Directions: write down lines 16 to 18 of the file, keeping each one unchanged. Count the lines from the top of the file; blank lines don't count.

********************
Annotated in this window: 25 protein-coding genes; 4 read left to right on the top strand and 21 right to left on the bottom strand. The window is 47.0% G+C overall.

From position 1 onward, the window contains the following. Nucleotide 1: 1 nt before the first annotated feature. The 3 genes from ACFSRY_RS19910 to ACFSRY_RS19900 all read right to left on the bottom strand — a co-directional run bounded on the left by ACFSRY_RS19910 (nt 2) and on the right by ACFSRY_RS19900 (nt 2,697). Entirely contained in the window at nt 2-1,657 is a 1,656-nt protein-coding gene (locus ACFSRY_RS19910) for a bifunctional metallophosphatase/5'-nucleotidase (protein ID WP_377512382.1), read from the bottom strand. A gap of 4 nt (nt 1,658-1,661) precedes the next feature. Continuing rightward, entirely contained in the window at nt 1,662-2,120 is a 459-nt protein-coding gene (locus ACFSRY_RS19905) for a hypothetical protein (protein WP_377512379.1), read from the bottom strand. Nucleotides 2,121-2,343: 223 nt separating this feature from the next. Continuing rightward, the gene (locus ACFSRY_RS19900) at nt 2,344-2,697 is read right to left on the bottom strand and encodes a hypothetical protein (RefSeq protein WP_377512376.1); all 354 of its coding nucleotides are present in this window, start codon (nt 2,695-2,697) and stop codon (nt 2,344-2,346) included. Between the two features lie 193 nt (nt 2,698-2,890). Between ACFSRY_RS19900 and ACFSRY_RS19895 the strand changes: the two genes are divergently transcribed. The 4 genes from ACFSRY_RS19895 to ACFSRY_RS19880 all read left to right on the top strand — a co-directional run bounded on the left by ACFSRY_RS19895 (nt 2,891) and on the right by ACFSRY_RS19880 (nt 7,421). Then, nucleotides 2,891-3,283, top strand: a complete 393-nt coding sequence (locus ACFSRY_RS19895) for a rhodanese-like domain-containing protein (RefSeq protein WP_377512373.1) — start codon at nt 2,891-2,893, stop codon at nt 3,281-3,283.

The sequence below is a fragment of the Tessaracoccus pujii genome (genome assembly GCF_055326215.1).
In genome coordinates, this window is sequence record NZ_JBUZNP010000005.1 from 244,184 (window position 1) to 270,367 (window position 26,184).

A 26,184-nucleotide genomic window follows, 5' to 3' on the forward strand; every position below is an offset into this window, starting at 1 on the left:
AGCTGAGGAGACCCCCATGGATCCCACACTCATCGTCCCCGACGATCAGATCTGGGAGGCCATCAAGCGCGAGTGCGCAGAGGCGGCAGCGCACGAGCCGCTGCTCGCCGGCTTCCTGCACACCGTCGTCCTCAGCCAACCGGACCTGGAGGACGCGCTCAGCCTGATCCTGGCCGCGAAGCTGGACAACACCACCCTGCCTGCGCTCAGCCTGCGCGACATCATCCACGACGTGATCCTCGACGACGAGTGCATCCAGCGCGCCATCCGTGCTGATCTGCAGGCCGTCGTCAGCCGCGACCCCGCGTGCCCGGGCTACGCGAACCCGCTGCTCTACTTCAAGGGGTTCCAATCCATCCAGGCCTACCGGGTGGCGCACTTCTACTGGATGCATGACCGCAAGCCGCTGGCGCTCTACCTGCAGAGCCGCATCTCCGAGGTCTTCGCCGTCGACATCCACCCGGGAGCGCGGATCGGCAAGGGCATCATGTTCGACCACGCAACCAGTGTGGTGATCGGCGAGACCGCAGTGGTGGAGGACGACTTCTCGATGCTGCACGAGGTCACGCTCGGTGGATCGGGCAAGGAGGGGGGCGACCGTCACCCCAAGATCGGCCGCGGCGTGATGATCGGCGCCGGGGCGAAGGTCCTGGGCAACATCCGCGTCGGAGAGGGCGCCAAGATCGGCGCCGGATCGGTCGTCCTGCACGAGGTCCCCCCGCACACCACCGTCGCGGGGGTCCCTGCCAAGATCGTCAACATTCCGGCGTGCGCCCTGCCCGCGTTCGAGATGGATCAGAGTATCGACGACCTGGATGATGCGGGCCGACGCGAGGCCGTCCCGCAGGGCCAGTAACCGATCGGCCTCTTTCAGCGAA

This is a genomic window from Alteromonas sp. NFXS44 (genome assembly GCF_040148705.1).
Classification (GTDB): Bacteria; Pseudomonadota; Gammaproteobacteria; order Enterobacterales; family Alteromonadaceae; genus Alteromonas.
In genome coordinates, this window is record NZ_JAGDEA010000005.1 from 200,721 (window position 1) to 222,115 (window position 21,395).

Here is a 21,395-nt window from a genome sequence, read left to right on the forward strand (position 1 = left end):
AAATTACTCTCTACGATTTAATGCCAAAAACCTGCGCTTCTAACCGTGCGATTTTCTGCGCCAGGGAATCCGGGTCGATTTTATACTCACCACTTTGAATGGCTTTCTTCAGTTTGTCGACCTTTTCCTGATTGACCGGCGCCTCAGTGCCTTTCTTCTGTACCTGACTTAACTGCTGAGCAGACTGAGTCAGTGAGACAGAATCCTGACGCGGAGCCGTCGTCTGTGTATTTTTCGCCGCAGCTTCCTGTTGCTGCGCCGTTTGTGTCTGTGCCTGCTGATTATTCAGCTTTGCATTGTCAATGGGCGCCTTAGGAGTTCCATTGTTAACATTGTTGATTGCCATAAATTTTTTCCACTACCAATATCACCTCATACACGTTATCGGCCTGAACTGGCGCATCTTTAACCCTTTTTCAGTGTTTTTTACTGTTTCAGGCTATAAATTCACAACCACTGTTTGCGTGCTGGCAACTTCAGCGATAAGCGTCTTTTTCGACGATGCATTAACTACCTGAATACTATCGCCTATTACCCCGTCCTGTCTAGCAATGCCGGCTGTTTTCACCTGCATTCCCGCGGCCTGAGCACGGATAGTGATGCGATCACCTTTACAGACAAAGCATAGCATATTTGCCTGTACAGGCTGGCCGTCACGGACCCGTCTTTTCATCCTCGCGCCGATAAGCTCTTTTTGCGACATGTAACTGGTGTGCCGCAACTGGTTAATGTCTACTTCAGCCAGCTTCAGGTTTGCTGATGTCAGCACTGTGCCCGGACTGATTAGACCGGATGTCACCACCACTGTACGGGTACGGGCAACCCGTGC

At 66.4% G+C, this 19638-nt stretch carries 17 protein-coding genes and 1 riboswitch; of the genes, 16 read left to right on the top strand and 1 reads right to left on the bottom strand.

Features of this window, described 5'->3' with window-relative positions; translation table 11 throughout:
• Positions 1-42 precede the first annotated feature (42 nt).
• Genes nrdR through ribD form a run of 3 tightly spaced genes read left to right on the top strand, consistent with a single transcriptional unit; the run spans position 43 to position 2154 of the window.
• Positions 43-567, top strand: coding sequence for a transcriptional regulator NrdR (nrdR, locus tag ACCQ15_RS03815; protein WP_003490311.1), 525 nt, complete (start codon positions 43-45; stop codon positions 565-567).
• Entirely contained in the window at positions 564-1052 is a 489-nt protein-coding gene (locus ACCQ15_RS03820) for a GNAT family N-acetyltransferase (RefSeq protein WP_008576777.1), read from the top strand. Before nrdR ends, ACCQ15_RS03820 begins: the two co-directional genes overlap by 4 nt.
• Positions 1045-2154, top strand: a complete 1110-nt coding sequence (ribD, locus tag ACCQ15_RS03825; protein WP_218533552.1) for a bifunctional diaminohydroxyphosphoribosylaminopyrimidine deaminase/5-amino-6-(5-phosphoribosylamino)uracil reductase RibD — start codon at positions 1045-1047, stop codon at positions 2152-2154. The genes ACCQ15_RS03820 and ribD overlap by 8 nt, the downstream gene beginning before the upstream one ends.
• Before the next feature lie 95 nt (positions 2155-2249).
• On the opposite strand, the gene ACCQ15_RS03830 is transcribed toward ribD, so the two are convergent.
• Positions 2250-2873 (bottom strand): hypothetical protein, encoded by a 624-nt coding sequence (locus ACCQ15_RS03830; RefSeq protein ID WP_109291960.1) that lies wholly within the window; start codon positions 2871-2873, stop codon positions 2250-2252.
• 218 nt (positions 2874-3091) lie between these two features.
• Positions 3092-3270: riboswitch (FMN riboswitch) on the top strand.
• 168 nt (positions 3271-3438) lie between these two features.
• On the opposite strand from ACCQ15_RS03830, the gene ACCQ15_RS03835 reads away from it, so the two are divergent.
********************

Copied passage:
• Positions 43-567, top strand: coding sequence for a transcriptional regulator NrdR (nrdR, locus tag ACCQ15_RS03815; protein WP_003490311.1), 525 nt, complete (start codon positions 43-45; stop codon positions 565-567).
• Entirely contained in the window at positions 564-1052 is a 489-nt protein-coding gene (locus ACCQ15_RS03820) for a GNAT family N-acetyltransferase (RefSeq protein WP_008576777.1), read from the top strand. Before nrdR ends, ACCQ15_RS03820 begins: the two co-directional genes overlap by 4 nt.
• Positions 1045-2154, top strand: a complete 1110-nt coding sequence (ribD, locus tag ACCQ15_RS03825; protein WP_218533552.1) for a bifunctional diaminohydroxyphosphoribosylaminopyrimidine deaminase/5-amino-6-(5-phosphoribosylamino)uracil reductase RibD — start codon at positions 1045-1047, stop codon at positions 2152-2154. The genes ACCQ15_RS03820 and ribD overlap by 8 nt, the downstream gene beginning before the upstream one ends.